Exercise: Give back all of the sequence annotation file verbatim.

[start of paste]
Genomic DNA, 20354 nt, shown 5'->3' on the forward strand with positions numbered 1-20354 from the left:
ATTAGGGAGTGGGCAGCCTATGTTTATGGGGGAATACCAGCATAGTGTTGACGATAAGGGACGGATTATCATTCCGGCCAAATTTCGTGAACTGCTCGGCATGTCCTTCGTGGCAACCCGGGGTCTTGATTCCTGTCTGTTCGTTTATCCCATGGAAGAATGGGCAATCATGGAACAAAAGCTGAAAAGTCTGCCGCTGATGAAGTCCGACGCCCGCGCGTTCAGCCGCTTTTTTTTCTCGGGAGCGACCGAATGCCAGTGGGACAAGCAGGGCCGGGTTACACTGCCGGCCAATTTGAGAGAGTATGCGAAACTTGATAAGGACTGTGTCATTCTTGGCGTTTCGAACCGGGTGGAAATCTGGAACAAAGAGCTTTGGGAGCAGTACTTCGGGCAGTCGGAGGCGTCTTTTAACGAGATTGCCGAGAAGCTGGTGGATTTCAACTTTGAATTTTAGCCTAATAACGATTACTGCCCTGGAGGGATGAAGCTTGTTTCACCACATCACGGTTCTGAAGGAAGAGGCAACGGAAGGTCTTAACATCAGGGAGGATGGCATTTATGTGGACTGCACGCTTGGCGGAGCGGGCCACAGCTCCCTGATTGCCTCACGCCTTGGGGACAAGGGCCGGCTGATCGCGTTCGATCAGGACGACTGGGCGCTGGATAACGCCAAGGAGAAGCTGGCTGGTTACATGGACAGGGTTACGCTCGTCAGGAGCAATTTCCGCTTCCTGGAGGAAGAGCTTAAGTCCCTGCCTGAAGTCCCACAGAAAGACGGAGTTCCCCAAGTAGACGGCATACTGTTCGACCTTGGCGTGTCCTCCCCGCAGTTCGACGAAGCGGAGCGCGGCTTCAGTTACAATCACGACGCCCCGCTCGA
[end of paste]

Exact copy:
Genomic DNA, 20354 nt, shown 5'->3' on the forward strand with positions numbered 1-20354 from the left:
ATTAGGGAGTGGGCAGCCTATGTTTATGGGGGAATACCAGCATAGTGTTGACGATAAGGGACGGATTATCATTCCGGCCAAATTTCGTGAACTGCTCGGCATGTCCTTCGTGGCAACCCGGGGTCTTGATTCCTGTCTGTTCGTTTATCCCATGGAAGAATGGGCAATCATGGAACAAAAGCTGAAAAGTCTGCCGCTGATGAAGTCCGACGCCCGCGCGTTCAGCCGCTTTTTTTTCTCGGGAGCGACCGAATGCCAGTGGGACAAGCAGGGCCGGGTTACACTGCCGGCCAATTTGAGAGAGTATGCGAAACTTGATAAGGACTGTGTCATTCTTGGCGTTTCGAACCGGGTGGAAATCTGGAACAAAGAGCTTTGGGAGCAGTACTTCGGGCAGTCGGAGGCGTCTTTTAACGAGATTGCCGAGAAGCTGGTGGATTTCAACTTTGAATTTTAGCCTAATAACGATTACTGCCCTGGAGGGATGAAGCTTGTTTCACCACATCACGGTTCTGAAGGAAGAGGCAACGGAAGGTCTTAACATCAGGGAGGATGGCATTTATGTGGACTGCACGCTTGGCGGAGCGGGCCACAGCTCCCTGATTGCCTCACGCCTTGGGGACAAGGGCCGGCTGATCGCGTTCGATCAGGACGACTGGGCGCTGGATAACGCCAAGGAGAAGCTGGCTGGTTACATGGACAGGGTTACGCTCGTCAGGAGCAATTTCCGCTTCCTGGAGGAAGAGCTTAAGTCCCTGCCTGAAGTCCCACAGAAAGACGGAGTTCCCCAAGTAGACGGCATACTGTTCGACCTTGGCGTGTCCTCCCCGCAGTTCGACGAAGCGGAGCGCGGCTTCAGTTACAATCACGACGCCCCGCTCGA